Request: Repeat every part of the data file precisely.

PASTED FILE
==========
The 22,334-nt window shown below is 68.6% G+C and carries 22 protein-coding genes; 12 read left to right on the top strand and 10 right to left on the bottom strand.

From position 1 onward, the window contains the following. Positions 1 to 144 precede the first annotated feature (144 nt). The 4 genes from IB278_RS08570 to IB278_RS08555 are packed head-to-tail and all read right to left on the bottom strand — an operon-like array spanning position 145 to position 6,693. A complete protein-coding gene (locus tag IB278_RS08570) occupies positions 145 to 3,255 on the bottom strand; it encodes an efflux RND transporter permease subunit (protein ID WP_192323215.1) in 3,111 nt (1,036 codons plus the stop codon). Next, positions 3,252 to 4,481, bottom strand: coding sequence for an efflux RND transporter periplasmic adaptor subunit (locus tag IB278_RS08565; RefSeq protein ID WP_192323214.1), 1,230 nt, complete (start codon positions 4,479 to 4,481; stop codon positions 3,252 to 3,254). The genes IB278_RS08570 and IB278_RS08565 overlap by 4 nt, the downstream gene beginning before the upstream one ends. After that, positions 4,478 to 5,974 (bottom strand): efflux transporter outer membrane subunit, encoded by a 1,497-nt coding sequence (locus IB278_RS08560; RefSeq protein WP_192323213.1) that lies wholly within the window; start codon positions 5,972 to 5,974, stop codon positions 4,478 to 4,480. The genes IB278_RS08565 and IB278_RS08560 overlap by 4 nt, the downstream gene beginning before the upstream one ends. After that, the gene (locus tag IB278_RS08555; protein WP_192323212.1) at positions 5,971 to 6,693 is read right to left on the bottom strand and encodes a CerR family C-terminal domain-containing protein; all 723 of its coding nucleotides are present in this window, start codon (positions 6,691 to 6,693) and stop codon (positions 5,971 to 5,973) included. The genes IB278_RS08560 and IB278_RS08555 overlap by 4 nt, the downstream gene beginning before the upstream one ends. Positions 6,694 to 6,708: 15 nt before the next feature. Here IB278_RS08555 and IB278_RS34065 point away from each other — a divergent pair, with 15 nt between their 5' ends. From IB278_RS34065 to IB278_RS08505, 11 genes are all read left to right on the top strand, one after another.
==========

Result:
The 22,334-nt window shown below is 68.6% G+C and carries 22 protein-coding genes; 12 read left to right on the top strand and 10 right to left on the bottom strand.

From position 1 onward, the window contains the following. Positions 1 to 144 precede the first annotated feature (144 nt). The 4 genes from IB278_RS08570 to IB278_RS08555 are packed head-to-tail and all read right to left on the bottom strand — an operon-like array spanning position 145 to position 6,693. A complete protein-coding gene (locus tag IB278_RS08570) occupies positions 145 to 3,255 on the bottom strand; it encodes an efflux RND transporter permease subunit (protein ID WP_192323215.1) in 3,111 nt (1,036 codons plus the stop codon). Next, positions 3,252 to 4,481, bottom strand: coding sequence for an efflux RND transporter periplasmic adaptor subunit (locus tag IB278_RS08565; RefSeq protein ID WP_192323214.1), 1,230 nt, complete (start codon positions 4,479 to 4,481; stop codon positions 3,252 to 3,254). The genes IB278_RS08570 and IB278_RS08565 overlap by 4 nt, the downstream gene beginning before the upstream one ends. After that, positions 4,478 to 5,974 (bottom strand): efflux transporter outer membrane subunit, encoded by a 1,497-nt coding sequence (locus IB278_RS08560; RefSeq protein WP_192323213.1) that lies wholly within the window; start codon positions 5,972 to 5,974, stop codon positions 4,478 to 4,480. The genes IB278_RS08565 and IB278_RS08560 overlap by 4 nt, the downstream gene beginning before the upstream one ends. After that, the gene (locus tag IB278_RS08555; protein WP_192323212.1) at positions 5,971 to 6,693 is read right to left on the bottom strand and encodes a CerR family C-terminal domain-containing protein; all 723 of its coding nucleotides are present in this window, start codon (positions 6,691 to 6,693) and stop codon (positions 5,971 to 5,973) included. The genes IB278_RS08560 and IB278_RS08555 overlap by 4 nt, the downstream gene beginning before the upstream one ends. Positions 6,694 to 6,708: 15 nt before the next feature. Here IB278_RS08555 and IB278_RS34065 point away from each other — a divergent pair, with 15 nt between their 5' ends. From IB278_RS34065 to IB278_RS08505, 11 genes are all read left to right on the top strand, one after another.